January 26, 2021

CDC Issues COVID Testing Guidance for Employers-Update January 21

On July 3, 2020, July 20, 2020, August 24, 2020, September 18, 2020, October 21, 2020, and January 21, 2021, the CDC issued viral testing strategies for employers based on five categories of people.

  • The first group are employees that are exhibiting symptoms of COVID-19. These employees should be separated from coworkers and customers and be referred to a healthcare provider for evaluation and potential testing. While waiting for the test results, the employee should not return to work. If the test is positive, the employee should isolate at home until discontinuation of isolation has been determined. 
  • The second category are those individuals who are asymptomatic but have had a recent known or suspected exposure. In this situation viral testing is recommended for all those who are in close contact with individuals that are known to have COVID-19, based on the fact that many asymptomatic people can have the virus. The CDC updated this guidance on October 21, 2020. Close contact is defined by the CDC as someone who was within six feet of an infected individual for a total of 15 minutes or more over a 24-hour period during the 48 hours before the infected individual exhibited symptoms or, if asymptomatic, 48 hours before the COVID-19 test was administered, even if the interactions that lead to a cumulative total of 15 minutes were brief and spread out over that time. If the asymptomatic employee is considered a critical infrastructure employee, they may be permitted to continue to work while following the CDC guidelines, which include prescreening, regular monitoring, wearing a mask, social distancing, as well as cleaning and disinfecting their work spaces. 
  • The third category includes individuals who are asymptomatic and have no known exposure, but the employer wants to use testing as an early identification measure, especially in areas where there are moderate to substantial community transmission. This may be even more important in cities when employees are in positions where social distancing is difficult, the area is remote, continuity of operations is a high priority, and/or you provide congregate housing such as with firefighters. How often this testing is done will depend on many factors, such as the availability of testing and the rate of spread in the community and within the workplace. 
  • The fourth category was updated by the CDC on July 20, 2020 and should only be considered when ending isolation for persons who previously tested positive and are severely immunocompromised. For all others, a test-based strategy is no longer recommended except to discontinue isolation or other precautions earlier than would occur under the symptom-based strategy as outlined in the CDC guidelines and within the KLC article outlining this subject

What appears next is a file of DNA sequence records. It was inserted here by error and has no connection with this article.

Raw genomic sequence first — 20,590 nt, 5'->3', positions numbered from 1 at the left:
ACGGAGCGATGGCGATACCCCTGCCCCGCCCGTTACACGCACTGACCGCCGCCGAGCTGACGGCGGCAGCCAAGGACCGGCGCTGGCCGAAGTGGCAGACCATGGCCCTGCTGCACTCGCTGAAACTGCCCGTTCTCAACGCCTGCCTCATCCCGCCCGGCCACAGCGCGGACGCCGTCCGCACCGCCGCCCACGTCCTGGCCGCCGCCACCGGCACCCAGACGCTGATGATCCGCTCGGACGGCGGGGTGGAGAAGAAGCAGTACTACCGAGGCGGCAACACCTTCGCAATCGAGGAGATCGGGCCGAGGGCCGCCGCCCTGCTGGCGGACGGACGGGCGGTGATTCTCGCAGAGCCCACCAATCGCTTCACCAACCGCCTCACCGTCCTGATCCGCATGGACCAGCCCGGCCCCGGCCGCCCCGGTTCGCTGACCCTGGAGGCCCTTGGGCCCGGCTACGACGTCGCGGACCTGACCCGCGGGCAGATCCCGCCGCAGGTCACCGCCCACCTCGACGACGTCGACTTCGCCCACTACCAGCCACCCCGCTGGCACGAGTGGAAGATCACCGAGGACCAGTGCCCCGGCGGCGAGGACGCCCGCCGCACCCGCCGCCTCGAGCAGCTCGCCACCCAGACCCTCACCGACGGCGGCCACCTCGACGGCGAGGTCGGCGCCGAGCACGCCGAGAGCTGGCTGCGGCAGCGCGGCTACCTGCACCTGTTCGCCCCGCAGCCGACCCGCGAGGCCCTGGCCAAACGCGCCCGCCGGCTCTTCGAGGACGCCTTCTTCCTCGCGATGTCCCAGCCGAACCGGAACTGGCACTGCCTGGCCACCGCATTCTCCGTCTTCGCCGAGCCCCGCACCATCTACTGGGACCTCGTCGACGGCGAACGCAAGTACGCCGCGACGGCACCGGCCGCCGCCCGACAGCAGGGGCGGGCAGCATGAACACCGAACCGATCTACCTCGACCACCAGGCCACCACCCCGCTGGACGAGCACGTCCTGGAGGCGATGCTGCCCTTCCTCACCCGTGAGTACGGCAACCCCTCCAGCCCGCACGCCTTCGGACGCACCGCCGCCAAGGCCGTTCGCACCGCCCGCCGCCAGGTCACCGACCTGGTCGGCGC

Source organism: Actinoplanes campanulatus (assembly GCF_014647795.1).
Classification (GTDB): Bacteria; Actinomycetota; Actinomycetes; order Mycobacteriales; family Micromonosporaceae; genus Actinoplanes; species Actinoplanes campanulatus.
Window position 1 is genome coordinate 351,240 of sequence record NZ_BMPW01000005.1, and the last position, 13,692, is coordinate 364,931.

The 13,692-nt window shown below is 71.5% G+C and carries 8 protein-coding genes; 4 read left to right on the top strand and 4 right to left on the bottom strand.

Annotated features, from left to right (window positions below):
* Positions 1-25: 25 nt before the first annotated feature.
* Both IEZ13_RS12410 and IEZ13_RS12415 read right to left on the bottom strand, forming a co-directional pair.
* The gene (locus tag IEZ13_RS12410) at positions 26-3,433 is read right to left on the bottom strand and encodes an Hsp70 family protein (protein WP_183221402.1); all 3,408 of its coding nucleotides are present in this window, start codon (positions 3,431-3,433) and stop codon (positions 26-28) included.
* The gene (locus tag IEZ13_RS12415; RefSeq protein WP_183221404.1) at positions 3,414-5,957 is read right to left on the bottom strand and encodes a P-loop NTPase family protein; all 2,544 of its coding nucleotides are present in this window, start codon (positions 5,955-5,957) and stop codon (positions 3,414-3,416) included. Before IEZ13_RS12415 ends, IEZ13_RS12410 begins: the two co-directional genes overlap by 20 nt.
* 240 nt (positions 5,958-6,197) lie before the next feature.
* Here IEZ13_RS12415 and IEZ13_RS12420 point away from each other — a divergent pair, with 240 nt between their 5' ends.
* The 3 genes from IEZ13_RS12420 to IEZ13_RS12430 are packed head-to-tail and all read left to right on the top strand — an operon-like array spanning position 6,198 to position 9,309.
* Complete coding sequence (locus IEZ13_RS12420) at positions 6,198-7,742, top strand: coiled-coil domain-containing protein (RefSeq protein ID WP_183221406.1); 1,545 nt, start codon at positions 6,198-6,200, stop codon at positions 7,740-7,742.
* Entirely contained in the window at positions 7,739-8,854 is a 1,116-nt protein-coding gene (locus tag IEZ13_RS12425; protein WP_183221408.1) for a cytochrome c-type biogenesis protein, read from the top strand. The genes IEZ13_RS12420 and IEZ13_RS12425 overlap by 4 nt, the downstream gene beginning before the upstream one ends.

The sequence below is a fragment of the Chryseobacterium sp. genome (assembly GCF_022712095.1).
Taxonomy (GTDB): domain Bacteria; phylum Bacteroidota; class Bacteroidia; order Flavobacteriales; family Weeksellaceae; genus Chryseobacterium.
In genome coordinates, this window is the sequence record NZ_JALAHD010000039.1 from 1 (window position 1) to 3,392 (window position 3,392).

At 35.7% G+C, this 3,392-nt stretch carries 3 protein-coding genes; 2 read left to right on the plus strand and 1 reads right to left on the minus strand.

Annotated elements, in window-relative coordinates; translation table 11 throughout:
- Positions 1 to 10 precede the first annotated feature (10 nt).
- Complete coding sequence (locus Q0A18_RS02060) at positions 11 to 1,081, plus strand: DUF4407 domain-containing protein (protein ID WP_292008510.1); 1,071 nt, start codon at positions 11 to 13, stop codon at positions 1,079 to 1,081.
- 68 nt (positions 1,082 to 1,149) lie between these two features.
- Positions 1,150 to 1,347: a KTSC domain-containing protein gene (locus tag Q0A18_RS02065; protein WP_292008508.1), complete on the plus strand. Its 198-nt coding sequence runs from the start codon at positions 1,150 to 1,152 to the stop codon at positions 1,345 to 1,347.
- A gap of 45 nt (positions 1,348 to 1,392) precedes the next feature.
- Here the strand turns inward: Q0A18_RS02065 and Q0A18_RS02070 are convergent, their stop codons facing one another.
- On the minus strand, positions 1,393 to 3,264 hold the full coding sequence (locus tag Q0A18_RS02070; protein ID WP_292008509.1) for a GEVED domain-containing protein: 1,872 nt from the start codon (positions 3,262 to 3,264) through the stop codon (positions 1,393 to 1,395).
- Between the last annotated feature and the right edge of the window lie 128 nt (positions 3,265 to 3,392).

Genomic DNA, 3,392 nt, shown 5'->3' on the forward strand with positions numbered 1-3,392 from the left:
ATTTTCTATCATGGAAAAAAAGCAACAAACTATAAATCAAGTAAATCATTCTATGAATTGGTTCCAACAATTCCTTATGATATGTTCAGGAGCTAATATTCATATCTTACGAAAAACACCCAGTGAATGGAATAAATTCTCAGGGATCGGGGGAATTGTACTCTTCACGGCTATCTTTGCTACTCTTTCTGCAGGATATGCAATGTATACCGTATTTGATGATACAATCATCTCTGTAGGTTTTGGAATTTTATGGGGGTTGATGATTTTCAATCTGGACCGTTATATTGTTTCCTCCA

• The fifth category is used to better understand the disease in the workplace, assess factors that place employees at risk for workplace acquisition of COVID-19, or evaluate the effectiveness of workplace infection control programs. This should only be done if the results will likely benefit the workers. At this point, based on the lack of guidance in this area, employers should delay this testing until further guidance has been issued. 
  • The CDC specifically mentions that critical infrastructure workers, healthcare workers, and first responders be tested according to the employer’s guidelines. The CDC also recommends that even if the employee tests negative, they should wear a mask when they cannot physically distance during the workday, wash hands frequently and monitor themselves for any possible symptoms.

In all of these situations, care should be taken when informing the employees of a possible exposure while maintaining confidentiality of the individual that has COVID-19, as required by the ADA and EEOC. The CDC also states “Workplace-based testing should not be conducted without the employee’s informed consent. Informed consent requires disclosure, understanding, and free choice, and is necessary for an employee to act independently and make choices according to their values, goals, and preferences.” Employees undergoing testing should receive disclosures regarding:

  • The manufacturer and name of the test 
  • The test’s purpose 
  • The type of test 
  • How the test will be performed 
  • Known and potential risks of harm, discomforts, and benefits of the test 
  • What it means to have a positive or negative test result, including:
  1. Test reliability and limitations 
  2. Public health guidance to isolate or quarantine at home, if applicable

The CDC also states that employees should receive “patient fact sheets” as part of the test’s emergency use authorization from the U.S. Food and Drug Administration (FDA).

This guidance from the CDC also reiterates that employers may use viral testing in the workplace, but based on recent EEOC Guidance, employers may not use antibody testing to determine if employees are safe to enter the workplace. For more information, see the EEOC COVID-19 Technical Assistance Questions and Answers.

Cities should implement temporary policies for COVID-19 testing, prescreening and leave, if providing. In the absence of this leave, employers should work with employees through the use of paid or unpaid leaves within their particular personnel policy to be certain that employees have the time off that they need to recover and keep their coworkers and the community safe from exposure.

For more information on the CDC’s guidance for testing review, please refer to the CDC website and discuss with your city attorney and the local health department. If you have any questions about this or any other personnel-related matter, please contact Personnel Services Manager Andrea Shindlebower Main or Personnel Services Attorney Justin Hocking.